When P.C. Scott Mills delivers presentations to students on behalf of the Toronto Police Service, he finishes by encouraging his audience members to “friend” him on Facebook. Students initially are incredulous to this. Meeting an authority figure who understands the social media tools of their generation is a rarity. Moreover, Mills communicates openly and sincerely about the kinds of issues they consider important.
As an experienced high school teacher, I have seen my share of guest speakers, motivational talks, and educational lectures. The number of Facebook friends on Scott’s FB account isn’t about popularity as much as it is a test to see how many students he reached on any particular day. Some of these FB connections are really quite compelling, especially when one sees the kind of impact Scott is capable of making on some of the most hard-to-reach youths.
I have known Scott in a professional capacity for several years, meeting him for the first time after one of a talk about one of his passions: legal graffiti. Some neighbourhood kids had defaced the garage of my childhood home and I wasn’t prepared to listen to anyone talk so passionately about why the city needed opportunities for graffiti artists.
By the end of the talk, I was a convert.
This is not the first time that Scott has taken down fences in order to get the dialogue started with someone who is angry, skeptical, and cynical. Want to read an amazing story about a highly unlikely friendship? Have a look at #HomelessJoe which is attached to numerous tweets documenting @graffitibmxcop’s history with “HomelessJoe.”
Not convinced that Scott embraces the idea of legal graffiti and knows how to be an intergenerational voice to youth? Just ask @wellandgood, @bubzart, @artofphade, @kalmplex, and @schoolofhustle what they think of @graffitibmxcop. Think that the BMX is just a ruse? @heidibezanson and @torontobmx would have something to say about that.
Scott is certainly a game-changer when it comes to law enforcement and social engagement. A prolific proponent of social media, he is a frequent user of Facebook and Twitter as crime prevention tools as well as a means to canvass for leads after an occurrence.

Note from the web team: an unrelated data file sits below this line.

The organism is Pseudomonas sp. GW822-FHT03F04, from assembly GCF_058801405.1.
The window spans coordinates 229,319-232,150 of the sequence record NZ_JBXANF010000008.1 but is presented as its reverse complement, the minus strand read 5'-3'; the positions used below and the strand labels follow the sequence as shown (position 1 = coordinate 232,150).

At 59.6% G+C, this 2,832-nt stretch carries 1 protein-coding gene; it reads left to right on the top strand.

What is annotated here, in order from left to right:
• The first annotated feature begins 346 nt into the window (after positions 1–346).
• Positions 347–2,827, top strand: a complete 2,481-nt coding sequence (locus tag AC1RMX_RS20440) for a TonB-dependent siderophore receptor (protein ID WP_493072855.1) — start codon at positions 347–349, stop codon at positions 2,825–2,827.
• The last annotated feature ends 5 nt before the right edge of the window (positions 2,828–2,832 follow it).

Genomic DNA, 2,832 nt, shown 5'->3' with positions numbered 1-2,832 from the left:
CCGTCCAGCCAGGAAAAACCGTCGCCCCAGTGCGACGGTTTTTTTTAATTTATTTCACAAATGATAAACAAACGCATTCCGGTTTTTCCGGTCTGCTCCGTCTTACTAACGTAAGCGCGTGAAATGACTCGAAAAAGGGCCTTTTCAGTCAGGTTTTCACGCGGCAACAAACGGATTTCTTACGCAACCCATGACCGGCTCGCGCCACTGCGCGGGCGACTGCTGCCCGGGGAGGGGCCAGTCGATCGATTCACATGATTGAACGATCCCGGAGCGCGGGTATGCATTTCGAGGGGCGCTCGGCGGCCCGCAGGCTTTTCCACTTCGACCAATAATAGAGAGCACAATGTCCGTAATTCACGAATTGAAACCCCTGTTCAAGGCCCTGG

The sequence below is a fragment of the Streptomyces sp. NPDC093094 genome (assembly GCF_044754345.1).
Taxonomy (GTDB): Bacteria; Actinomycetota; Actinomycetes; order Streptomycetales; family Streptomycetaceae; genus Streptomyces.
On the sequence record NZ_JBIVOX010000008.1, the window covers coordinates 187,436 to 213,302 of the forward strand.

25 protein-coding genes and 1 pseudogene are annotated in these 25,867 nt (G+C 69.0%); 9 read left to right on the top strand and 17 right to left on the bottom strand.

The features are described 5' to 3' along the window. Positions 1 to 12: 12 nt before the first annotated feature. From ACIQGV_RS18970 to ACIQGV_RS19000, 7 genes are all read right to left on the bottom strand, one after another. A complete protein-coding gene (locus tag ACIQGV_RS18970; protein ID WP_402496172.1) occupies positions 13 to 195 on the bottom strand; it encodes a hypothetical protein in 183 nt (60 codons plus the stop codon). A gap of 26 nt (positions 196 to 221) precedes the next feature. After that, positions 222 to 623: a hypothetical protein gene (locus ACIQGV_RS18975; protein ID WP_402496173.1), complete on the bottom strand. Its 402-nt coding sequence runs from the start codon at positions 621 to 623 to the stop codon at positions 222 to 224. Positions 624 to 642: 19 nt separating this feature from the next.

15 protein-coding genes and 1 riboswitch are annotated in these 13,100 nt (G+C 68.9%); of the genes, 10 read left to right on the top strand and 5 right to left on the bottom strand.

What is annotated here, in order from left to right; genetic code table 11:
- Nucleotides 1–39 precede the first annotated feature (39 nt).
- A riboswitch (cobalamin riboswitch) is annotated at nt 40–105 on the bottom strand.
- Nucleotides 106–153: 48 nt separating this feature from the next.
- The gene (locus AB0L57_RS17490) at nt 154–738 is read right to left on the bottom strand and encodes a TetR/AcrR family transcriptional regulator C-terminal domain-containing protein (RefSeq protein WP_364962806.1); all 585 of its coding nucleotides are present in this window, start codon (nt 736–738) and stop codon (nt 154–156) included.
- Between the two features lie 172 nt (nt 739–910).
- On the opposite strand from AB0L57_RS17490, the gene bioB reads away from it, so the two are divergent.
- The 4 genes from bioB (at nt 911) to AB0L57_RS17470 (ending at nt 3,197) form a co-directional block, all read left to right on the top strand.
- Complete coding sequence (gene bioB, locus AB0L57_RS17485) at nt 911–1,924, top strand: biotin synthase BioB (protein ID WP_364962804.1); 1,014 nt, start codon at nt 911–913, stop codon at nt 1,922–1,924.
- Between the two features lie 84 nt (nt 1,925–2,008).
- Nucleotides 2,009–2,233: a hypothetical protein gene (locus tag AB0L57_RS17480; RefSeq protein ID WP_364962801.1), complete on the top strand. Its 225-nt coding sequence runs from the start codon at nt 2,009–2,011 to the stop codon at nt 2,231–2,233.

At other times, Tweets may be an alert about a missing person, a warning about break-ins or perhaps just a shout-out for individuals who are mentoring young people in the community at a BMX bike park, fitness program, or art and design workshop.
Scott has logged what must amount to thousands of contact hours on social media and this activity indicates not only a strong presence online but also comfort in using these tools as part of modern day policing.
In addition to talks to the education community, he has delivered numerous in-service professional development sessions to colleagues, teaching them how to integrate Twitter and Facebook into day-to-day policing and how to remain mindful of the kind of impact officers can make with their own online presence.
Scott has also been one of those essential voices of the Toronto Police Service, willing to listen and also proactive about effecting change that leads to an improvement in services or policy. One of the reasons why I will be nominating him for a Shorty Award is because I will be forever in awe of how Scott is able to use his communication skills and gift in diplomacy to engage and often win over individuals who are skeptical about the police.
The police might have been the original street corner politicians but Scott Mills is definitely the mayor of social media.
Note: If you would like to vote for Scott Mills for the #lifesavinghero Shorty award, click here and fill in the form.